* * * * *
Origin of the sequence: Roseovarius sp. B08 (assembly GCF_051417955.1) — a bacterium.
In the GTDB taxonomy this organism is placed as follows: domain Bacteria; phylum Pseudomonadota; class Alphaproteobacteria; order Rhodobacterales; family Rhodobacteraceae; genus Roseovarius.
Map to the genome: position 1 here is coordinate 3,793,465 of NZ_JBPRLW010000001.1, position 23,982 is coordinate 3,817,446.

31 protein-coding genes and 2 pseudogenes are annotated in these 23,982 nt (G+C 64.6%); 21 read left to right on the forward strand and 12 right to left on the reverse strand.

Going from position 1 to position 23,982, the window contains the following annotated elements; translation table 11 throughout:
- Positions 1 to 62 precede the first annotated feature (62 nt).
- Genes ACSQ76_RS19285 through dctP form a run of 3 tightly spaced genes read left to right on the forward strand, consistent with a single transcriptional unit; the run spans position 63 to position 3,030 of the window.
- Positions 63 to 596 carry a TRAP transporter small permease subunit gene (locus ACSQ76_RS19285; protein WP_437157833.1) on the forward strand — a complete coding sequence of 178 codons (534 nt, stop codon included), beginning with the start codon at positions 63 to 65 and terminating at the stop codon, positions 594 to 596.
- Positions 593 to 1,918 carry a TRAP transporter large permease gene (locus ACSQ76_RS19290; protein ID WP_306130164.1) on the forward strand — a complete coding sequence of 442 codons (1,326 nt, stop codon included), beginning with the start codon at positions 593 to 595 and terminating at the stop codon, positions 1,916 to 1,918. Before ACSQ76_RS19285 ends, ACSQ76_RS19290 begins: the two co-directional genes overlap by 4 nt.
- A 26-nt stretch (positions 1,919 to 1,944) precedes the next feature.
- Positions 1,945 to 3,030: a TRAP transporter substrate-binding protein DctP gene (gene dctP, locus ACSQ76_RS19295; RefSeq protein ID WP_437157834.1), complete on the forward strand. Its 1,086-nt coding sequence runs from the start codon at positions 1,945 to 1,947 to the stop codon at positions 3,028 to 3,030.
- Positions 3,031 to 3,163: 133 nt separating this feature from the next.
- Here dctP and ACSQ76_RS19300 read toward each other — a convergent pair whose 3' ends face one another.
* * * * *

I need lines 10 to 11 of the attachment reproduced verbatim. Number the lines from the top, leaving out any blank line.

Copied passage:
- A 26-nt stretch (positions 1,919 to 1,944) precedes the next feature.
- Positions 1,945 to 3,030: a TRAP transporter substrate-binding protein DctP gene (gene dctP, locus ACSQ76_RS19295; RefSeq protein ID WP_437157834.1), complete on the forward strand. Its 1,086-nt coding sequence runs from the start codon at positions 1,945 to 1,947 to the stop codon at positions 3,028 to 3,030.